For Wit: Your tastes seem pretty eclectic. If you haven't heard of The Stone Foxes, check out the song 'I Killed Robert Johnson' (... with strychnine!) I reviewed them in post # 125, January 2011.
For Lloyd: You seem to really like the hardcore stuff. I'm going to mention a local band up here in the Chicago local scene, called Inn Cinema. I haven't reviewed their independent release yet, but they were mentioned in post #107, September 2010. They still have a melodic side, but I think you'll like.

Thanks again guys! See you again sometime...

Don't forget to check out Strych9Hollow's music on their myspace page:
Highly recommended for fans of Killswitch Engage, All That Remains, Bullet for My Valentine, and August Burns Red!

Friday, August 5, 2011

Scream The Prayer- Milwaukee Review (from Sunday July 17th, 2011)

Post # 154
On Sunday July 17th, around mid-day, I set off for Milwaukee, pumped with anticipation for another great concert at the Rave. However, as I was about to hit the road I got a call that quickly darkened my mood. It was a call from the band Strych9Hollow, whom were the main reason I was making the trip up to Milwaukee in the first place. One of the band members informed me there was a major mishap unfolding and that their performance and set were about to be cancelled. I mentioned I was about to hit the road for the show, and said I'd meet them there, hoping they could work something out in the meantime.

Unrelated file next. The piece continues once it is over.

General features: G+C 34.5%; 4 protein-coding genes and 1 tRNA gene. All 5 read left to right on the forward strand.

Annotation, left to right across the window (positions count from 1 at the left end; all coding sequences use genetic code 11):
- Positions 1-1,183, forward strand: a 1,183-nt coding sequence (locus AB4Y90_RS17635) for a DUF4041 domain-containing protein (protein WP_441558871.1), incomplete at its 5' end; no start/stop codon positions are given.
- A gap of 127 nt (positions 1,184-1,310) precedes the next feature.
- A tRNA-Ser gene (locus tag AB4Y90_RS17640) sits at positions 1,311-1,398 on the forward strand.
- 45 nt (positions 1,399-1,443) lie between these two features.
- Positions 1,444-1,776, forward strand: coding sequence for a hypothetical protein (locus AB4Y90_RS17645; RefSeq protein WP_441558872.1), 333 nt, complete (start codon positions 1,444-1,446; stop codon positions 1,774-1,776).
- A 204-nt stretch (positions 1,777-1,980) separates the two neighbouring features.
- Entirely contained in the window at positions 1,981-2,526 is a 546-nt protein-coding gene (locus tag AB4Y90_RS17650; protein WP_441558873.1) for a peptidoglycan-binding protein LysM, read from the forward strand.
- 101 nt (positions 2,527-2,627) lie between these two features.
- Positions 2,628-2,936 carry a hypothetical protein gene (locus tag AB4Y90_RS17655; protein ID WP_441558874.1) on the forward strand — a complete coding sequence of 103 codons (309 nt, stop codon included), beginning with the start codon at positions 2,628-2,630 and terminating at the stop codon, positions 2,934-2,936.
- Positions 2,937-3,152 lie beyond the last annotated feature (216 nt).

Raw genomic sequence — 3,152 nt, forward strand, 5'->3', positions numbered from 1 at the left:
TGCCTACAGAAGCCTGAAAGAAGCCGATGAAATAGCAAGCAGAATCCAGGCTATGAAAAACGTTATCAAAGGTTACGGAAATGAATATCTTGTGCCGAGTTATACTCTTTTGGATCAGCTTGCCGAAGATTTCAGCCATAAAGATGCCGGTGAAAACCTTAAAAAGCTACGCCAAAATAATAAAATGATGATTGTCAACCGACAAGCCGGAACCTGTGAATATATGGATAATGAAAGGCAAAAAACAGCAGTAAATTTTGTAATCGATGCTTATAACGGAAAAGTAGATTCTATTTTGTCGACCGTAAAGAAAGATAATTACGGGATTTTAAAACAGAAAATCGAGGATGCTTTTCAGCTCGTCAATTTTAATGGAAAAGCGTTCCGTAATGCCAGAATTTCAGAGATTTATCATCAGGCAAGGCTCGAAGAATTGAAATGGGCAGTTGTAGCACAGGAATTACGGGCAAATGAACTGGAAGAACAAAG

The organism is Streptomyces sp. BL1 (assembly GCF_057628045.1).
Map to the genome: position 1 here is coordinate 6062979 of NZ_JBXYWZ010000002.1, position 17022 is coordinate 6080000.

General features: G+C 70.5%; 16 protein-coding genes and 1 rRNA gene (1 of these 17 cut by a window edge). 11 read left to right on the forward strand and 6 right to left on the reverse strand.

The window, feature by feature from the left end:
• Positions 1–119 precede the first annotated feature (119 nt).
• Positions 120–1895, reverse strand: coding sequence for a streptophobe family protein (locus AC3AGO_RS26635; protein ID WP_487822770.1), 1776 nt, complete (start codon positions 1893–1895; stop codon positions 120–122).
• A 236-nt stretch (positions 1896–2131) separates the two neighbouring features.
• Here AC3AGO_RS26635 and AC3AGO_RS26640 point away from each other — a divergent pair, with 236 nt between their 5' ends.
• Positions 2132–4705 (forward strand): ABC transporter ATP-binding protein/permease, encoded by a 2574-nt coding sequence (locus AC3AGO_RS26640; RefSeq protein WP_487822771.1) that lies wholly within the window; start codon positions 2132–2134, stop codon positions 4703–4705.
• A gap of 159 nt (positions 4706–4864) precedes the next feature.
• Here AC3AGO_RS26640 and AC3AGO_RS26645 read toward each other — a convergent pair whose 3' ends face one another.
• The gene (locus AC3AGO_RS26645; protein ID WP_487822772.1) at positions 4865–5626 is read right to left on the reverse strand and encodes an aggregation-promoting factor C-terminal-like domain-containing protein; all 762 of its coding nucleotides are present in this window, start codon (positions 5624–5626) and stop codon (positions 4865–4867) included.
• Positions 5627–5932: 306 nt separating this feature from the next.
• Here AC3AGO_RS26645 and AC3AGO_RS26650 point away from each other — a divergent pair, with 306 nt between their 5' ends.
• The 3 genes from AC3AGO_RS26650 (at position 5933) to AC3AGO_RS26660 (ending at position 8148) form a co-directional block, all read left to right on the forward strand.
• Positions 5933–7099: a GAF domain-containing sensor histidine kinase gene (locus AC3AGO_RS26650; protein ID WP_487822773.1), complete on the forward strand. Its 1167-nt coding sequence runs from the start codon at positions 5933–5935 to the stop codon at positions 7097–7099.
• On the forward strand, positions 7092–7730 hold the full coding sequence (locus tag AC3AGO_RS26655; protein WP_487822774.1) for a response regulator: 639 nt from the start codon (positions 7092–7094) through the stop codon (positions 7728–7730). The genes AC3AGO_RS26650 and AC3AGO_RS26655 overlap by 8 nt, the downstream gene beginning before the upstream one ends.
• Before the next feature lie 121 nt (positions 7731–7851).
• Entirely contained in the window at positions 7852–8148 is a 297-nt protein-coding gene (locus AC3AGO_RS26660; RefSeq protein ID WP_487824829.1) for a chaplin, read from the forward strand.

Now somewhat discouraged at the thought of not getting to see my favorite independent, underground metal band from St. Louis perform, I proceeded to drive up to Milwaukee's Rave for the Scream the Prayer tour. My hopes were hanging by a thread. It was Strych9Hollow whom I was making the effort to see live. Of all the other bands on the bill, I had only heard of Norma Jean, the headliner. All I could do was cross my fingers and drive.

Arriving at the Rave brought more bad news; the event promoters had danced around the issue for a while, only to tell the band that there had been a big misunderstanding and they did not have a time slot available for them to perform. Thus Strych9Hollow were out of a gig, victims of the Art of Betrayal. The entire trip from St. Louis, MO to Milwaukee, WI.... all for nothing. Local bands beware: if you get a gig opening for big-name bands at the Rave in Milwaukee, make sure the promoters know what's going on and be triple-sure they will have a stage for you when you get there!